For the post-rut, you can really hunt anywhere that has plenty of food. During this time, deer are going to be trying to recover from an intense rut, so food is king. Although there will still be some young does that will come into estrus during this time, and the mature bucks know this. The best place to hang a stand during the post rut is a funnel into or out of a popular food source. Since this is a road trip, I need a state on my way back to Georgia. For the post-rut, I would be super happy hunting in Missouri. The Show-Me State may not be the first one that pops into your head for big deer, but they are there. Over the 2008 to 2017 period, Missouri recorded 301 Boone & Crockett bucks, which is the eighth highest in the nation. When accounting for landmass, they bump up to number seven. Don't forget, the single largest wild non-typical ever recorded, the "Missouri Monarch," which sported an eye-popping 333 inches of antler lived and died there in the early 1980s.
Missouri also has over 2.5 million acres worth of public land that is available for hunting. You can surely find somewhere to go, and you can get a non-resident bow tag for a little less than $300. This is not a bad place to hunt during late November and through December. Even after you bag a Missouri buck on Christmas, you will still have nearly a month and a half for a late season buck in the next state.
Super Late Season - Alabama
In the south, the rut does not always fall in November. My home state, Georgia, has a handful of zones, all with different rut dates. Alabama is similar, although Alabama has a much later season than just about any state. Most states have closed their deer season for a long time before Alabama even thinks about closing. Their season dates for bow hunting are October fifteenth to February tenth. Yup, you read that right, February! On our glorious road trip of a lifetime, if you still want to squeeze another buck out of your season, you can spend a few weeks in Alabama before the season is over and still see a bit of rut action. You can also get in on a fair amount of public land in the southern portion of the state. On average, a deer from the south is not as big as a deer from the Midwest. However, you can certainly find a nice buck or two in Alabama. There have been some absolute giants harvested in the state, and they get a few Booners each year too. If you want to extend your season, Alabama is the place to be.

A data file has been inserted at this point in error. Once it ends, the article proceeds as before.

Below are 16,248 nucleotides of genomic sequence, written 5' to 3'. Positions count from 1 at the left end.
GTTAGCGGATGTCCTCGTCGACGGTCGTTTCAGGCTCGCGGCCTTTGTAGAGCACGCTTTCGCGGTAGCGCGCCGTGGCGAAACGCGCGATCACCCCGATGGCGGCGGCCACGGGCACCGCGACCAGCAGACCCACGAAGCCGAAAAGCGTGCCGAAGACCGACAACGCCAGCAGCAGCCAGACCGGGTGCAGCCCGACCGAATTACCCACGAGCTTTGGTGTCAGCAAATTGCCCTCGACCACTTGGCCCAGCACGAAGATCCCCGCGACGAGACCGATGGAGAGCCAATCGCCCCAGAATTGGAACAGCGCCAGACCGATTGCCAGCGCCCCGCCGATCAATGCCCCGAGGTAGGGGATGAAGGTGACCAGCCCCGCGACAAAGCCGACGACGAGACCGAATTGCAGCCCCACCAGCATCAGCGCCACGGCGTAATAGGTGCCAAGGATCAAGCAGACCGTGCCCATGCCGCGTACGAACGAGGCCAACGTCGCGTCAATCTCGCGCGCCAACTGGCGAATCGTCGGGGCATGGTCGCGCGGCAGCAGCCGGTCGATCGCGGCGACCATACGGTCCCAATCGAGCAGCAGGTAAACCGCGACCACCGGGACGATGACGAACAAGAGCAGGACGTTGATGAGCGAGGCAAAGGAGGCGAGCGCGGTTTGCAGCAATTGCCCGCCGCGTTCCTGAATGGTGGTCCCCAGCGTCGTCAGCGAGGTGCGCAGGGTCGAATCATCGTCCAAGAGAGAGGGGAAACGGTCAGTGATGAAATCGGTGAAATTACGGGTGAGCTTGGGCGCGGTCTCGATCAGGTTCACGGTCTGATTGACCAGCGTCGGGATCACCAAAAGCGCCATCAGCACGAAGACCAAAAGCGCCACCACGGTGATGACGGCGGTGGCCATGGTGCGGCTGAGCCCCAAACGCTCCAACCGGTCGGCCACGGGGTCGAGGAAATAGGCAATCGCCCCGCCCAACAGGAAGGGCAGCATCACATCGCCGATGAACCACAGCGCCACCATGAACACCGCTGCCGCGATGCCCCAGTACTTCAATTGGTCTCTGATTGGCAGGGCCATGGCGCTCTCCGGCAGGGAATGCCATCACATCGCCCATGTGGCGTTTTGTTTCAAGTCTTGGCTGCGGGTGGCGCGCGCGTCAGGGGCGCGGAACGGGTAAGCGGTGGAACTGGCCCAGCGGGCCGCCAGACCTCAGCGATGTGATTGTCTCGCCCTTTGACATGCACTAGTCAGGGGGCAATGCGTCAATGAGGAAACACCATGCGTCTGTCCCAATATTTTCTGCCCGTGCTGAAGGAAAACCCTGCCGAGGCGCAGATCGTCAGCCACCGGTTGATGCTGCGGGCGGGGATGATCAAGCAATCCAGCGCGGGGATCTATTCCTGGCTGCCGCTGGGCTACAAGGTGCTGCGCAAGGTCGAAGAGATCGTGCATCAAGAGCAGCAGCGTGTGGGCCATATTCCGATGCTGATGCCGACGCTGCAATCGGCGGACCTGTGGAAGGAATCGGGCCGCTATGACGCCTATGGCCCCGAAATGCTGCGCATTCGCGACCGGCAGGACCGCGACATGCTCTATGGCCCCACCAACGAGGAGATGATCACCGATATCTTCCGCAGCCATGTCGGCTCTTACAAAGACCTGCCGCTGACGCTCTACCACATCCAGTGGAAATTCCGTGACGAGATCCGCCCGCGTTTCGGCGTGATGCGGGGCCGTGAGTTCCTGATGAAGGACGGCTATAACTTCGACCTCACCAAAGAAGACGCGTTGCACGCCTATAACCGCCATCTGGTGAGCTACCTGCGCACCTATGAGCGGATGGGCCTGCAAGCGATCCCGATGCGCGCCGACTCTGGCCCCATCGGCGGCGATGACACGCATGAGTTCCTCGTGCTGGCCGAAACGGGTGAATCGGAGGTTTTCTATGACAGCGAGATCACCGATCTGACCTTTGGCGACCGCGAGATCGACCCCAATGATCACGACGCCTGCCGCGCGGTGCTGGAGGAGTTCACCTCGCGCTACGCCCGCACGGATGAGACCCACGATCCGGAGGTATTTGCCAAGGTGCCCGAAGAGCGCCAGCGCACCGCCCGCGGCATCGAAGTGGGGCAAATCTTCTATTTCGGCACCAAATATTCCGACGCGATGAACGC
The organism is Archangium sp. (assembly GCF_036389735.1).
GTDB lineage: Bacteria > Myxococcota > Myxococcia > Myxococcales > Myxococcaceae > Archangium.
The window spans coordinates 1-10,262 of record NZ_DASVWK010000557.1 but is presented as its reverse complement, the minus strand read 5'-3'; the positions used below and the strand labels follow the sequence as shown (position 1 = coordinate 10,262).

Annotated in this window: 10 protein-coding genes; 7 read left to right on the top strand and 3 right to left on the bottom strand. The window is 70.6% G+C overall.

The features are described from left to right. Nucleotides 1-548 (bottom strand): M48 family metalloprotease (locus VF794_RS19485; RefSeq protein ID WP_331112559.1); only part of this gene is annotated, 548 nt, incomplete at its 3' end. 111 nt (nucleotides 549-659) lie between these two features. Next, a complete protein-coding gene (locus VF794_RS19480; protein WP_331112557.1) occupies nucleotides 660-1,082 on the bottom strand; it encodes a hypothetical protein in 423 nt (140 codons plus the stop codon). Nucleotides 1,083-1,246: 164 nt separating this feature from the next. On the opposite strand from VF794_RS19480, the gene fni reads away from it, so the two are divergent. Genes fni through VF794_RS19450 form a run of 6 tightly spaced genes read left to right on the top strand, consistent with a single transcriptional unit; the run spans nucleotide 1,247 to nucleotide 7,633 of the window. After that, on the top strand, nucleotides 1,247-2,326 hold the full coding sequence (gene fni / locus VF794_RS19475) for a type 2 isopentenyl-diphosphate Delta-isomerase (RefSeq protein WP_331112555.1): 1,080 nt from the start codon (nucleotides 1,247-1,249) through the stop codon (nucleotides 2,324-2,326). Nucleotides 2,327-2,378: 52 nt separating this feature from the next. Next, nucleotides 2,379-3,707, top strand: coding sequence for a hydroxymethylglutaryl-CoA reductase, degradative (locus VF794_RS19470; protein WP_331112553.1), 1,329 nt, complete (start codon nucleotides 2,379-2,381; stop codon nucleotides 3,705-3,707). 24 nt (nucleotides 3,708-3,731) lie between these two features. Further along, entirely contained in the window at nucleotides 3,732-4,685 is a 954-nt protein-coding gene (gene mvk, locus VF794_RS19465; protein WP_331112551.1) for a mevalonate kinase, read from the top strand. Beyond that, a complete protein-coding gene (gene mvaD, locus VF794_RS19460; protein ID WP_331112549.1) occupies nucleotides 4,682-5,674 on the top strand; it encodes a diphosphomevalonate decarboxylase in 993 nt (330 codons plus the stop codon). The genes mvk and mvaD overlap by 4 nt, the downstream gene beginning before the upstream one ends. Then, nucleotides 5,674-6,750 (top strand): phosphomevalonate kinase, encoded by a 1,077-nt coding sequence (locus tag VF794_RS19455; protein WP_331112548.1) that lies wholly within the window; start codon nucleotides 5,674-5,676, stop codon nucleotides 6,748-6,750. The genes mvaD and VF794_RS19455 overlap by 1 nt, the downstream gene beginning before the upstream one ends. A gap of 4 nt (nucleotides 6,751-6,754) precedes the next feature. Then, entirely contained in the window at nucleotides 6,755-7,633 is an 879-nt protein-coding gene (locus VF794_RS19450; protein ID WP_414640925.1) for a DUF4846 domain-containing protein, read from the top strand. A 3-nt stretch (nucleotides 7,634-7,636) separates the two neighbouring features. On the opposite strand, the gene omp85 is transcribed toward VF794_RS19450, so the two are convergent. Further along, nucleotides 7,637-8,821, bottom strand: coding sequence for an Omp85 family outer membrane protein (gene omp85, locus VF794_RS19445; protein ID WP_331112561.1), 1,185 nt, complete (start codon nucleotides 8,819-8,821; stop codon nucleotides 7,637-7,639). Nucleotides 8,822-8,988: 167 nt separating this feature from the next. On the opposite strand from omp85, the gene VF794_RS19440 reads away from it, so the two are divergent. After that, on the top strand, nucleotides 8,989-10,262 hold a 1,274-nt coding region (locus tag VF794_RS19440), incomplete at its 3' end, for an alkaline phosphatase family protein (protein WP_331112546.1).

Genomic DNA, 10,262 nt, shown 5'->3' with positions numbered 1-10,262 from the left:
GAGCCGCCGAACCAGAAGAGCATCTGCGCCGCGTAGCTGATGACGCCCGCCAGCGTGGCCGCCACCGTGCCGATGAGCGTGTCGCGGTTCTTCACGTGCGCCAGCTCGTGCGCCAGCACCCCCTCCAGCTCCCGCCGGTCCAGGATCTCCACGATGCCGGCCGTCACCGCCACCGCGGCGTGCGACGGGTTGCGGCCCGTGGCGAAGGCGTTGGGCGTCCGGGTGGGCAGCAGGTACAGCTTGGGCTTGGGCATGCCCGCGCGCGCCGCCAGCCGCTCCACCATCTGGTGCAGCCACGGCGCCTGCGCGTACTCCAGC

The Last Arrow
I hope one day I can take this ultimate deer hunting road trip, but for now, I will keep dreaming. There are a total of five states on this road trip and you can hunt between the start of September, and the middle of February, nearly six months! Your deer hunting road trip does not have to be this intense, but hopefully, you saw something in this road trip that you can use to make a change on your own. The states I used are also not a concrete requirement, you will find big deer all throughout the country, some states just make it a little easier. Good luck this year and drive safe!